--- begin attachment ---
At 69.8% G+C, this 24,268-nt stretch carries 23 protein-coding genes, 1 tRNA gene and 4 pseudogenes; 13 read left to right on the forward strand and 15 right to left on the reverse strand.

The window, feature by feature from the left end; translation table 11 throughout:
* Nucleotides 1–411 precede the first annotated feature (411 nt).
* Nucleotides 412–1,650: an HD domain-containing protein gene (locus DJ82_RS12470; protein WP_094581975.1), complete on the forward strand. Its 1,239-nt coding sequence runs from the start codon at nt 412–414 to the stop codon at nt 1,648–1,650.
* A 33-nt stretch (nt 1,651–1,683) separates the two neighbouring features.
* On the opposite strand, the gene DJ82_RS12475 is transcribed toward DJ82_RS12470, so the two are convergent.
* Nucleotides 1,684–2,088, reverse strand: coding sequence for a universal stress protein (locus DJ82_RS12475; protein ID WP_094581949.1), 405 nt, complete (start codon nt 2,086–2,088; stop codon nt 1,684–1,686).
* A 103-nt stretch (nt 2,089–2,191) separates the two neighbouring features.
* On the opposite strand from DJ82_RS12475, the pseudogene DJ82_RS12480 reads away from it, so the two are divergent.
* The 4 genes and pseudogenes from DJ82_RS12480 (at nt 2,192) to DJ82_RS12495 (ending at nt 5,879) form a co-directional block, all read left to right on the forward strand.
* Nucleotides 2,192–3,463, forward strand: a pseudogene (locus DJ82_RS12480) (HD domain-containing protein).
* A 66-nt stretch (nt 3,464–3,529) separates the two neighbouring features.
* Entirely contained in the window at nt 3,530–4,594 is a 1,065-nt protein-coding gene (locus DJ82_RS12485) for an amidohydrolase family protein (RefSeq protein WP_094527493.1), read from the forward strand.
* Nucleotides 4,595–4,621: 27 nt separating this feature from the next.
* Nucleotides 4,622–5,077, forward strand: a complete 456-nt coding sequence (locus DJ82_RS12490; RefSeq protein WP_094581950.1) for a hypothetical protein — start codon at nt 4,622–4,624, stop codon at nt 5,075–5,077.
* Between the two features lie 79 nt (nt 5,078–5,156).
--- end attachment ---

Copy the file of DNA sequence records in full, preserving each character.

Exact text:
At 69.8% G+C, this 24,268-nt stretch carries 23 protein-coding genes, 1 tRNA gene and 4 pseudogenes; 13 read left to right on the forward strand and 15 right to left on the reverse strand.

The window, feature by feature from the left end; translation table 11 throughout:
* Nucleotides 1–411 precede the first annotated feature (411 nt).
* Nucleotides 412–1,650: an HD domain-containing protein gene (locus DJ82_RS12470; protein WP_094581975.1), complete on the forward strand. Its 1,239-nt coding sequence runs from the start codon at nt 412–414 to the stop codon at nt 1,648–1,650.
* A 33-nt stretch (nt 1,651–1,683) separates the two neighbouring features.
* On the opposite strand, the gene DJ82_RS12475 is transcribed toward DJ82_RS12470, so the two are convergent.
* Nucleotides 1,684–2,088, reverse strand: coding sequence for a universal stress protein (locus DJ82_RS12475; protein ID WP_094581949.1), 405 nt, complete (start codon nt 2,086–2,088; stop codon nt 1,684–1,686).
* A 103-nt stretch (nt 2,089–2,191) separates the two neighbouring features.
* On the opposite strand from DJ82_RS12475, the pseudogene DJ82_RS12480 reads away from it, so the two are divergent.
* The 4 genes and pseudogenes from DJ82_RS12480 (at nt 2,192) to DJ82_RS12495 (ending at nt 5,879) form a co-directional block, all read left to right on the forward strand.
* Nucleotides 2,192–3,463, forward strand: a pseudogene (locus DJ82_RS12480) (HD domain-containing protein).
* A 66-nt stretch (nt 3,464–3,529) separates the two neighbouring features.
* Entirely contained in the window at nt 3,530–4,594 is a 1,065-nt protein-coding gene (locus DJ82_RS12485) for an amidohydrolase family protein (RefSeq protein WP_094527493.1), read from the forward strand.
* Nucleotides 4,595–4,621: 27 nt separating this feature from the next.
* Nucleotides 4,622–5,077, forward strand: a complete 456-nt coding sequence (locus DJ82_RS12490; RefSeq protein WP_094581950.1) for a hypothetical protein — start codon at nt 4,622–4,624, stop codon at nt 5,075–5,077.
* Between the two features lie 79 nt (nt 5,078–5,156).